Friday, August 24, 2012

Not nearly harshly enough.

The whingers are out in force over the last couple of days complaining about the GCSE exam results being marked far too harshly. After all in scenes reminiscent of the old Soviet Unions tractor production stats higher grades were being achieved every year without fail despite the claims of employers that kids coming to them for jobs were unable to do basic literature or mathematics. Nor did anyone with any sense believe kids were getting smarter, which just left the unpalatable fact that exams were getting easier.
Mail.
More than two decades of GCSE grade inflation ground to a halt yesterday, provoking a furore as school heads claimed results had been ‘fixed’.
As top-grade passes fell for the first time in the exam’s history, it emerged that exam boards ‘manipulated’ grading in English at the last minute to make it harder for pupils to pass.
Furious teachers claimed that thousands of pupils unfairly missed out on a C grade in English – which is often a minimum requirement for taking A-levels, going to university and landing a good job. As many as 10,000 are thought to have been affected. Schools are now expected to lodge record numbers of exam appeals in an attempt to avoid slipping down the league tables.
The situation has echoes of the 2002 A-level grading fiasco which saw scores of teenagers unfairly downgraded as boards attempted to restrain the number of top grades.
Thing is, we want these exams to be tough, we want only the brightest and best to progress, we want our kids to be able to read, write and do maths and the system in place was failing them. They were the ones facing employers or universities and having to do catch up courses for stuff they really should have known at age eleven (or even earlier) Yes, the exams might have been marked more harshly, but in this year any kid with good grades knows that they'll have earned it a bit more than the previous year. Exams need to be tough, they should stretch kids memory and deductive powers and 60%+ of kids getting top rates suggests that the exams are either not tough enough or that the system is/was fixed to continually increase the percentage getting the higher grades. Nor did the introduction of the A* grade give any confidence in the system, after all if they had to tack an extra grade on top, it meant that the exam itself was far too easy. In my days getting a top grade from a good exam board was very difficult indeed, only 1% of the intake normally managed it, not the 8% of recent years. That 1% pretty much were the ones who stayed on for 6th form and A levels, the rest of us found jobs, it was easy enough we were pretty much all literate and numerate after all. Though jobs were easier to find too in the way of apprenticeships etc and didn't require ridiculous academic qualifications for that matter either, much of the training happening on the job.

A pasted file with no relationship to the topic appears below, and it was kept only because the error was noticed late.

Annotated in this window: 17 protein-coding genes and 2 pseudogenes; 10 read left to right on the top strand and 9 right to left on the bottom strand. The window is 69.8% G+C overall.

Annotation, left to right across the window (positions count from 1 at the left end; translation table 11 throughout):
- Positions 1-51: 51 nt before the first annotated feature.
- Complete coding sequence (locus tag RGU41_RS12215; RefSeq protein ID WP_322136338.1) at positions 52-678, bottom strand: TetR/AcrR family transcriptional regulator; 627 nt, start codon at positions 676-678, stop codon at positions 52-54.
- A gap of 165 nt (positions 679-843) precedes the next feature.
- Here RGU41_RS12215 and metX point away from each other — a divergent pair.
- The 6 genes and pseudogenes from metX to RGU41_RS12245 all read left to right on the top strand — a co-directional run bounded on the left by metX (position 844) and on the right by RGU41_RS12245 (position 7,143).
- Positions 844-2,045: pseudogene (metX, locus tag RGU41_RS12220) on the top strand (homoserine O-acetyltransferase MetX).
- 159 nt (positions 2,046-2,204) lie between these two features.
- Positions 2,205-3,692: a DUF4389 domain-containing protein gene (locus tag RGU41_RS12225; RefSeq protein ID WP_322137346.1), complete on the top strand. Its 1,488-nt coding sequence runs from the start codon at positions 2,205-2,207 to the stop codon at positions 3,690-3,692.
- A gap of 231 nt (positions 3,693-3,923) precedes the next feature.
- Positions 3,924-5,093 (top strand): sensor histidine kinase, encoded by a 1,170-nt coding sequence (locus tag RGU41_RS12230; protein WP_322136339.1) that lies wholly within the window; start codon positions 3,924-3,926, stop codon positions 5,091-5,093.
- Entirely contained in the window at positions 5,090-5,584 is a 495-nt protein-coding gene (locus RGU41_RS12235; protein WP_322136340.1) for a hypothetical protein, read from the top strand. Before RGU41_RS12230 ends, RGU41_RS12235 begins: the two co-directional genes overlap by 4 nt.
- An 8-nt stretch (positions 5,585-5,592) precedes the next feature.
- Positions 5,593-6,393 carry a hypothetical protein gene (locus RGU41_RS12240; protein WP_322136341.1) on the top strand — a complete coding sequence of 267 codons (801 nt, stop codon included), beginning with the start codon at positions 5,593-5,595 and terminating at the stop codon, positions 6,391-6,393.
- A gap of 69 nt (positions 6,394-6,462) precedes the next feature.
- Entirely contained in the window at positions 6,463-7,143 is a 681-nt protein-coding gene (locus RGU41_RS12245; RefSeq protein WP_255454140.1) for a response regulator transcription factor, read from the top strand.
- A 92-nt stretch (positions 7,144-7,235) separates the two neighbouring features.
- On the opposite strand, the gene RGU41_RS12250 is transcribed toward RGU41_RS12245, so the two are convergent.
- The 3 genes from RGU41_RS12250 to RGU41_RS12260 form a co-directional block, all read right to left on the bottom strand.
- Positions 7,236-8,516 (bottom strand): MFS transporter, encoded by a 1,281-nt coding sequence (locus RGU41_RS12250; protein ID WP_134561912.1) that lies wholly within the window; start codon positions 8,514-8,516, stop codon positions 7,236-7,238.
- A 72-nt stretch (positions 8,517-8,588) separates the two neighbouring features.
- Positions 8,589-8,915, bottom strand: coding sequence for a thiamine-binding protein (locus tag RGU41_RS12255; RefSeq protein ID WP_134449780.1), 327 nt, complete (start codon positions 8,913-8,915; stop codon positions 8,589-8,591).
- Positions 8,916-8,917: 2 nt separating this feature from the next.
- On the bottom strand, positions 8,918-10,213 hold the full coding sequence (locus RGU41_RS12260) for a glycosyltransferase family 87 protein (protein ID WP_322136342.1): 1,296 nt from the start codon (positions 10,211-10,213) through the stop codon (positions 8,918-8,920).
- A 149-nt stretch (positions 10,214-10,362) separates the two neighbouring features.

The education system and its tinkering with by the all must have prizes do gooders has badly let our kids down, it might take generations to repair the damage assuming it's possible at all.
Harder exams and tougher marking is simply a start.

3 annotations:

JuliaM said...

Hear hear!

Humph said...

People who got straight A's in my day were weirdoes, generally speaking. And they were few and far between.

The introduction of 'coursework' seems to have had a large part to play in all this. God I wish I'd had the option to score as you go rather than having it down to a 3 hour all-or-nothing exam.

The same has happened across the board as well. I have 2 professional quals which used to require numerous exam passes at each stage before you could progress to the next - pass 3 and fail 1 meant you had to re-take the whole lot. Now you can just pick and choose 1 or 2 exams and do them as and when you feel like it.

As you say, kids can clearly not become exponentially smarter year in year out. Teaching has demonstrably not become that much better. There are not huge amounts of more kids going to private schools. State schools are as under resourced as they ever were. And time and time again we hear from business employers how young recruits can't string a sentence together or work out a percentage of something.

The inevitable conclusion is that the system was fixed before, and now is going some way back towards a semblance of reality (though still has a long way to go). For the teaching profession to now start saying that this year's results are fixed is fucking laughable. But you'd expect nothing less from the leftie cretins who infest that profession.

banned said...

^ deleted for corrrection

@Humph My city is awash with roaming gangs of girls, most of them claiming to be unemployed hairdressers.
The reason for this is that they spend two years at (6th form) College learning hairdressing by coursework ie teach, exam, forget emerging with what is claimed to be an "Apprenticeship" in their chosen trade.

Sadly hair salon Supremeos regard these as worse than useless since they instill the girls with ideas of worth above their station and would rather take a trainee fresh off the streets and without any bad habits to start with.